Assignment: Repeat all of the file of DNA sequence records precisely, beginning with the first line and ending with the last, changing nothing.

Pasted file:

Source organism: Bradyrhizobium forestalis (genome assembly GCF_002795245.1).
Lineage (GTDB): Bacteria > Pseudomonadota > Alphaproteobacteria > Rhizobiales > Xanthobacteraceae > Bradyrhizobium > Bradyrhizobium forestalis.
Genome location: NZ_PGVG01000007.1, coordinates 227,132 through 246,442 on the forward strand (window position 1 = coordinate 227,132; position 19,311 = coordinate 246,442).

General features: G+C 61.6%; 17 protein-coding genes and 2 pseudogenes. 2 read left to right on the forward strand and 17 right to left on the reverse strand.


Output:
Source organism: Bradyrhizobium forestalis (genome assembly GCF_002795245.1).
Lineage (GTDB): Bacteria > Pseudomonadota > Alphaproteobacteria > Rhizobiales > Xanthobacteraceae > Bradyrhizobium > Bradyrhizobium forestalis.
Genome location: NZ_PGVG01000007.1, coordinates 227,132 through 246,442 on the forward strand (window position 1 = coordinate 227,132; position 19,311 = coordinate 246,442).

General features: G+C 61.6%; 17 protein-coding genes and 2 pseudogenes. 2 read left to right on the forward strand and 17 right to left on the reverse strand.